Story Rating: 3.5 stars
Audio Rating: 4.5 stars
Narrator: Michael Gilboe
Length: 6 hours, 19 minutes
Quiet Treemeadow college has become anything but quiet as Professor Nicky Abbondanza and Associate Professor Noah Oliver are dragged into a murder investigation when a fellow professor is found stabbed in his office. The police have their suspicions, with Noah at the top of their list, while Nicky and Noah have suspicions of their own.
While playing Holmes and Watson in an effort to clear their own names, Nicky and Noah uncover clue after clue, secret after secret, as one by one, other members of the drama department are discovered dead by various means and the department is closed down for the investigation.
Will the Treemeadow drama department ever recover from these heinous murders? Will Nicky and Noah finally get together? Will the play ever go on?
Drama Queen took me back to my days in high school drama when our director would select fun, entertaining, comedic spoofs for us to enact. Now we did not have the budget, equipment, or sets described in Drama Queen, but I can tell you that the drama in the drama department was spot on.
As is fitting for this type of story, the characters were on the two-dimensional side, even our main characters Nicky and Noah. The story was told from Nicky’s POV and he uses asides and internal dialogue throughout the story to lighten the mood and to attempt to inject humorous one-liners about various other characters, or even himself. The many secondary characters didn’t remain many for long as most of them met untimely demises in the course of the mystery.
As a person who lives with bi-polar disorder, the portrayal of a randomly self-medicating professor, and the descriptions of the effects of said medication, was so far from the true course of treatment for bi-polar disorder that I could do nothing but nod my head at the absurdity. Cosentino also used mental illness as comedic fodder referring to the same character as needing “two funerals” for her two personalities, when in fact multiple personality, and bi-polar disorder are very different mental illnesses.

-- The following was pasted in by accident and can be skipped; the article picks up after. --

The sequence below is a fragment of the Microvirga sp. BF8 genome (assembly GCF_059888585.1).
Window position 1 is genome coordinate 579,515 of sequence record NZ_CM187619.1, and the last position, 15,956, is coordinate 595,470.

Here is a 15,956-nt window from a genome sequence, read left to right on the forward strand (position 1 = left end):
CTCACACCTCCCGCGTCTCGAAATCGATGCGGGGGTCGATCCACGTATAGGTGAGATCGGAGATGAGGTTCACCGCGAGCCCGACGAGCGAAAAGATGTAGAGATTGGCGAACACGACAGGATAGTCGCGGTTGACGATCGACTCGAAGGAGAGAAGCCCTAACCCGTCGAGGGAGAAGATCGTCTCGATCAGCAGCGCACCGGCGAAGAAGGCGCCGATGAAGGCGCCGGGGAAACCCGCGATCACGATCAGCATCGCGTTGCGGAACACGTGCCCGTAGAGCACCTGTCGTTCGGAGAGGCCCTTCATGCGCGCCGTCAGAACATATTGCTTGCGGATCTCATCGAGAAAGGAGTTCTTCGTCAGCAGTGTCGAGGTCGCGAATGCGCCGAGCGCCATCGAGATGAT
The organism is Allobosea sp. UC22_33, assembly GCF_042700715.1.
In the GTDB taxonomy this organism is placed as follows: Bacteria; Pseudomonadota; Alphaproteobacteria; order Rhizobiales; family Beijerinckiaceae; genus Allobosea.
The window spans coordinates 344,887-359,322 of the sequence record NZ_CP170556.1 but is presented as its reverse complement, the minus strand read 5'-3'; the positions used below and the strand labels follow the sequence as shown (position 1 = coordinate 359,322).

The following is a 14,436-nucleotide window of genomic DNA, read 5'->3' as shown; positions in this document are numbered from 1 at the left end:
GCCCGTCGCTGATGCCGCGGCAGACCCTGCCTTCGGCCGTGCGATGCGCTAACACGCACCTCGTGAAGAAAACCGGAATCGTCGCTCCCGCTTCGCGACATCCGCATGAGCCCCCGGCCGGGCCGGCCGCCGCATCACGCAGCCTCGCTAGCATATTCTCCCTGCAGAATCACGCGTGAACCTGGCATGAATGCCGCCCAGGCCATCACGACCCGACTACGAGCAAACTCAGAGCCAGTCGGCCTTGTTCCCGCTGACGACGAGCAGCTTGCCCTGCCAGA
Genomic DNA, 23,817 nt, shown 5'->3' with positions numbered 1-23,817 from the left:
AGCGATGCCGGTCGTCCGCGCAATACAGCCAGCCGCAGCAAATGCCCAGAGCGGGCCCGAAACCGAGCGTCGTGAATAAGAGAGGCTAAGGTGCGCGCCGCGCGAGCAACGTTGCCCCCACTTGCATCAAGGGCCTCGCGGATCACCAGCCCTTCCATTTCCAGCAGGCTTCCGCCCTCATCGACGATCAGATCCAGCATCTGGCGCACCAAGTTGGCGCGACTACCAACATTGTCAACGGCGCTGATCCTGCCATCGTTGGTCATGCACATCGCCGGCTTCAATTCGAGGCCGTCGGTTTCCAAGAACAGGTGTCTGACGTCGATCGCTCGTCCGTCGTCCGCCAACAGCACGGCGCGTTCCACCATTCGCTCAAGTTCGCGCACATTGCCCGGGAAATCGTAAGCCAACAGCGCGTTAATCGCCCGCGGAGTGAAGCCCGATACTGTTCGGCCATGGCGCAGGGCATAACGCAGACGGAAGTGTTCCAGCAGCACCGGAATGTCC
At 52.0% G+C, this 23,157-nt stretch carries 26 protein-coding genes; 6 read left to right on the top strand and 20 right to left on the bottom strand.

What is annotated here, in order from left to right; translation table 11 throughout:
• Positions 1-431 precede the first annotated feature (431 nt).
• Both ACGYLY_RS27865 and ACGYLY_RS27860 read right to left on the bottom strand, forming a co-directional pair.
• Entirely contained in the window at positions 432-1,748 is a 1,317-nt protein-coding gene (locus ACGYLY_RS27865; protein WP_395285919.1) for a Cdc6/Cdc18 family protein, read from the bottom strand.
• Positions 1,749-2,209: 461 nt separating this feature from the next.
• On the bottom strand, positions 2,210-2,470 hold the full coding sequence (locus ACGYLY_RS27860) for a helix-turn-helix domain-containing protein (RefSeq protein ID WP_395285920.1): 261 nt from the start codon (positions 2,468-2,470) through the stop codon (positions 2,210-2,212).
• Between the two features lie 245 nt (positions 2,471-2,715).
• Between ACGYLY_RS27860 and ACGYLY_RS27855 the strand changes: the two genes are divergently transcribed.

Using racial stereotypes as descriptors for the characters (African American, Latina etc…) was another area where Cosentino went a bit too far. There are subtle ways to describe the physical appearance of a character and sadly Cosentino chose the obvious and less sensitive “laundry list” method.
I have to give props to narrator Gilboe. He gave the characters individual voices and maintained consistency throughout the story. Nicky and Noah and a few other characters had what I feel were authentic voices and the rest of the cast were more along the lines of caricatures based on their personalities — depressed, manic, hyper, an so on. Because the voices mirrored the character’s moods, this allowed Gilboe to vary the pace and play with intonation, which added variety to the narration.
Thankfully I am not one to offend easily, and so the issues I had with the story were not the be all and end all for me. As a former theater student, I could appreciate where Cosentino was coming from and could let myself become immersed in this well plotted, fun whodunit that left me guessing up until the end.
P.S. You can also check out Wendy’s review of the ebook version of this story.
Note from the author: Due to a technical error, for a short period of time some people who purchased from Amazon the Kindle version of DRAMA QUEEN, the first Nicky and Noah mystery by Joe Cosentino published by Lethe Press, did not receive the entire ebook. If this happened to you, our sincere apologies. The problem has been corrected. Please update your Kindle file and you will have the entire book. If you have a problem, please contact me at http://www.JoeCosentino.weebly.com. If you purchased it on Amazon and returned it for refund, please purchase it again and enjoy the full book! The paperback and audiobook were not affected by this technical error. Thank you! Joe Cosentino